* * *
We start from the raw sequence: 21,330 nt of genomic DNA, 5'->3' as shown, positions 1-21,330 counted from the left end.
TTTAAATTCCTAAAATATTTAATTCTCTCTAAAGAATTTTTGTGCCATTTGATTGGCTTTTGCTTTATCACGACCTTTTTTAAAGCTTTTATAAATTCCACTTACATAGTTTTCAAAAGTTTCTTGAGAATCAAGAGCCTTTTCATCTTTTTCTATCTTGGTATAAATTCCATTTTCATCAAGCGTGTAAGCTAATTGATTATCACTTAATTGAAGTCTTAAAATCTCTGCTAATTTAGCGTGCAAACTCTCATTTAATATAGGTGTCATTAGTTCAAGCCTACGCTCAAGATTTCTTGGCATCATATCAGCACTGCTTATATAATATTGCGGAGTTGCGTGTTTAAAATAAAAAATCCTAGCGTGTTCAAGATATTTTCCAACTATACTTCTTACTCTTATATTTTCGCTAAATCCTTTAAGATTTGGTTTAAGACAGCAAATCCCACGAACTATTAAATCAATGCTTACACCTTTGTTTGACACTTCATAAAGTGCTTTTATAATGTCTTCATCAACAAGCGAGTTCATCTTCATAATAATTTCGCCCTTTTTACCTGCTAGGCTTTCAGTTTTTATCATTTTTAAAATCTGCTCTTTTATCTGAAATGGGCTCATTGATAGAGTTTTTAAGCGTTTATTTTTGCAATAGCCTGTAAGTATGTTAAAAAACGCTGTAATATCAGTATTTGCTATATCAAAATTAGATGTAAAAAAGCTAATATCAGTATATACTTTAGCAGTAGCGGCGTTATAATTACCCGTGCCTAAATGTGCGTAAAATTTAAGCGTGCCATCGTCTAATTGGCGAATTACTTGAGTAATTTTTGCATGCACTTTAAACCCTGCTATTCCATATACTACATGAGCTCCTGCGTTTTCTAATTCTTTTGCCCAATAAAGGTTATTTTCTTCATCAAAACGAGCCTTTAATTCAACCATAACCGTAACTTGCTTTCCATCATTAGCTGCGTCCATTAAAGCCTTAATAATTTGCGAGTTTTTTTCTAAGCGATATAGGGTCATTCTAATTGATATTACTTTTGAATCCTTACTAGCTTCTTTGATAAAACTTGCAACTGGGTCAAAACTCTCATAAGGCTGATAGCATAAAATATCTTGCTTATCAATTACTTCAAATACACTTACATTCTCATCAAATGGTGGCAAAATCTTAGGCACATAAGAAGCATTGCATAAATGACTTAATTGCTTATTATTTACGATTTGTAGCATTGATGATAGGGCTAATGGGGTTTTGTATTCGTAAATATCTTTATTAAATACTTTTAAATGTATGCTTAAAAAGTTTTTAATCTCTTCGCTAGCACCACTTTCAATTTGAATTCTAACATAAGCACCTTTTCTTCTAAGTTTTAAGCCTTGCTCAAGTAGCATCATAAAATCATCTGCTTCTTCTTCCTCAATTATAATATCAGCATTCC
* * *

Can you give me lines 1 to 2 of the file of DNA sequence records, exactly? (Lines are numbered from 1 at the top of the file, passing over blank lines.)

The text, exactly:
We start from the raw sequence: 21,330 nt of genomic DNA, 5'->3' as shown, positions 1-21,330 counted from the left end.
TTTAAATTCCTAAAATATTTAATTCTCTCTAAAGAATTTTTGTGCCATTTGATTGGCTTTTGCTTTATCACGACCTTTTTTAAAGCTTTTATAAATTCCACTTACATAGTTTTCAAAAGTTTCTTGAGAATCAAGAGCCTTTTCATCTTTTTCTATCTTGGTATAAATTCCATTTTCATCAAGCGTGTAAGCTAATTGATTATCACTTAATTGAAGTCTTAAAATCTCTGCTAATTTAGCGTGCAAACTCTCATTTAATATAGGTGTCATTAGTTCAAGCCTACGCTCAAGATTTCTTGGCATCATATCAGCACTGCTTATATAATATTGCGGAGTTGCGTGTTTAAAATAAAAAATCCTAGCGTGTTCAAGATATTTTCCAACTATACTTCTTACTCTTATATTTTCGCTAAATCCTTTAAGATTTGGTTTAAGACAGCAAATCCCACGAACTATTAAATCAATGCTTACACCTTTGTTTGACACTTCATAAAGTGCTTTTATAATGTCTTCATCAACAAGCGAGTTCATCTTCATAATAATTTCGCCCTTTTTACCTGCTAGGCTTTCAGTTTTTATCATTTTTAAAATCTGCTCTTTTATCTGAAATGGGCTCATTGATAGAGTTTTTAAGCGTTTATTTTTGCAATAGCCTGTAAGTATGTTAAAAAACGCTGTAATATCAGTATTTGCTATATCAAAATTAGATGTAAAAAAGCTAATATCAGTATATACTTTAGCAGTAGCGGCGTTATAATTACCCGTGCCTAAATGTGCGTAAAATTTAAGCGTGCCATCGTCTAATTGGCGAATTACTTGAGTAATTTTTGCATGCACTTTAAACCCTGCTATTCCATATACTACATGAGCTCCTGCGTTTTCTAATTCTTTTGCCCAATAAAGGTTATTTTCTTCATCAAAACGAGCCTTTAATTCAACCATAACCGTAACTTGCTTTCCATCATTAGCTGCGTCCATTAAAGCCTTAATAATTTGCGAGTTTTTTTCTAAGCGATATAGGGTCATTCTAATTGATATTACTTTTGAATCCTTACTAGCTTCTTTGATAAAACTTGCAACTGGGTCAAAACTCTCATAAGGCTGATAGCATAAAATATCTTGCTTATCAATTACTTCAAATACACTTACATTCTCATCAAATGGTGGCAAAATCTTAGGCACATAAGAAGCATTGCATAAATGACTTAATTGCTTATTATTTACGATTTGTAGCATTGATGATAGGGCTAATGGGGTTTTGTATTCGTAAATATCTTTATTAAATACTTTTAAATGTATGCTTAAAAAGTTTTTAATCTCTTCGCTAGCACCACTTTCAATTTGAATTCTAACATAAGCACCTTTTCTTCTAAGTTTTAAGCCTTGCTCAAGTAGCATCATAAAATCATCTGCTTCTTCTTCCTCAATTATAATATCAGCATTCC